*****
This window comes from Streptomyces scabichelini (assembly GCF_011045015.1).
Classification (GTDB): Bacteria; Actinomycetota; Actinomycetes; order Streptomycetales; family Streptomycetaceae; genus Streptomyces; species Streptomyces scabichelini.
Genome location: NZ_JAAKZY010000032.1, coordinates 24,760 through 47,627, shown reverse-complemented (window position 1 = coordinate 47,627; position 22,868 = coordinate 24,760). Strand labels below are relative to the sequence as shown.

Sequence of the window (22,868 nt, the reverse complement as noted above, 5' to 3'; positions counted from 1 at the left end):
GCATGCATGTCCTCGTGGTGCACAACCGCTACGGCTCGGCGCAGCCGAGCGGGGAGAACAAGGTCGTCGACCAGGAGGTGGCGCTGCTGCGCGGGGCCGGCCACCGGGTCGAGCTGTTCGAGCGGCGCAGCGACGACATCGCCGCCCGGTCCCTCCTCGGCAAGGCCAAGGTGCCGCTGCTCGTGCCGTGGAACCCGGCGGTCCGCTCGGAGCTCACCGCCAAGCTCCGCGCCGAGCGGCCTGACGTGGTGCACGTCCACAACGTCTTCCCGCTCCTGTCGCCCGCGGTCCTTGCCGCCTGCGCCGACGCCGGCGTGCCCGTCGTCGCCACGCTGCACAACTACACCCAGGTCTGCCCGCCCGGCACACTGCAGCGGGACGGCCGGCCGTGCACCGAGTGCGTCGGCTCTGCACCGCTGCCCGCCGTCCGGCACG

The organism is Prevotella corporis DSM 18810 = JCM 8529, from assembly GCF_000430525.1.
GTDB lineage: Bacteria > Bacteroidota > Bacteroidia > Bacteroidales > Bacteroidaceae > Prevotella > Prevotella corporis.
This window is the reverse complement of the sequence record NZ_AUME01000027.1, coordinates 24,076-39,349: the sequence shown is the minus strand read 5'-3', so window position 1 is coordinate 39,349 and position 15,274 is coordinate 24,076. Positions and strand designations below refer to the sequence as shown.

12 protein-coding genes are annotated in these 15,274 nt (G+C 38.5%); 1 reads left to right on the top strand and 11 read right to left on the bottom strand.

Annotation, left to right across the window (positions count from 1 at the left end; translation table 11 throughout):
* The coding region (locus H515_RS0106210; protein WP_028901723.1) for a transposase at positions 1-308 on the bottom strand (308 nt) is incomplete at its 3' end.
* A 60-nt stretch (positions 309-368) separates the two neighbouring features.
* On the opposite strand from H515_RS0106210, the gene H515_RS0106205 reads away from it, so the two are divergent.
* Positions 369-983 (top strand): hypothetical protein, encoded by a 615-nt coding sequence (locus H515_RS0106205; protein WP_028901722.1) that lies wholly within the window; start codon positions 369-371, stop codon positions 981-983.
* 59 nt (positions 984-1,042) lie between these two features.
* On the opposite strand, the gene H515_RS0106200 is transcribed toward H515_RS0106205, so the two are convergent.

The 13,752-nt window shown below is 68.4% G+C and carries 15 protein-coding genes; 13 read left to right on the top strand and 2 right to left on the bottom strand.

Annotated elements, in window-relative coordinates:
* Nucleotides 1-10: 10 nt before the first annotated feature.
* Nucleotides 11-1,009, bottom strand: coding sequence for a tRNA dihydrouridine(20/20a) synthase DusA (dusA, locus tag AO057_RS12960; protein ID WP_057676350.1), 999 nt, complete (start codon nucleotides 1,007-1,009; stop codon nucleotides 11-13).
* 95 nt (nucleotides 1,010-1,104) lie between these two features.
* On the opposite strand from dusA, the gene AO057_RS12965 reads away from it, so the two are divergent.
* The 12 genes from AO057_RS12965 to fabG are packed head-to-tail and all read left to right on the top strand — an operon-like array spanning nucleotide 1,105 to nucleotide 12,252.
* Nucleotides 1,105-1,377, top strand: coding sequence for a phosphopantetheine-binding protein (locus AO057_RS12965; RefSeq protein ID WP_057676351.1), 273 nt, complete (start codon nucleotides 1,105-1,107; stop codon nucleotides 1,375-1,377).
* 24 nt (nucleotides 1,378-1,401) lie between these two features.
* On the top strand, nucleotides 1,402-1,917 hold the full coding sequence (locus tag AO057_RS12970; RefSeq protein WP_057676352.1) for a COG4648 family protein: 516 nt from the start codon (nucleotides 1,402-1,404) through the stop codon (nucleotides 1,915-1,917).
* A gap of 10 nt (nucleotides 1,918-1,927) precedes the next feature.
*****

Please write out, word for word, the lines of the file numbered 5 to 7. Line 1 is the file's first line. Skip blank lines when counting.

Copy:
GCATGCATGTCCTCGTGGTGCACAACCGCTACGGCTCGGCGCAGCCGAGCGGGGAGAACAAGGTCGTCGACCAGGAGGTGGCGCTGCTGCGCGGGGCCGGCCACCGGGTCGAGCTGTTCGAGCGGCGCAGCGACGACATCGCCGCCCGGTCCCTCCTCGGCAAGGCCAAGGTGCCGCTGCTCGTGCCGTGGAACCCGGCGGTCCGCTCGGAGCTCACCGCCAAGCTCCGCGCCGAGCGGCCTGACGTGGTGCACGTCCACAACGTCTTCCCGCTCCTGTCGCCCGCGGTCCTTGCCGCCTGCGCCGACGCCGGCGTGCCCGTCGTCGCCACGCTGCACAACTACACCCAGGTCTGCCCGCCCGGCACACTGCAGCGGGACGGCCGGCCGTGCACCGAGTGCGTCGGCTCTGCACCGCTGCCCGCCGTCCGGCACG

The organism is Prevotella corporis DSM 18810 = JCM 8529, from assembly GCF_000430525.1.
GTDB lineage: Bacteria > Bacteroidota > Bacteroidia > Bacteroidales > Bacteroidaceae > Prevotella > Prevotella corporis.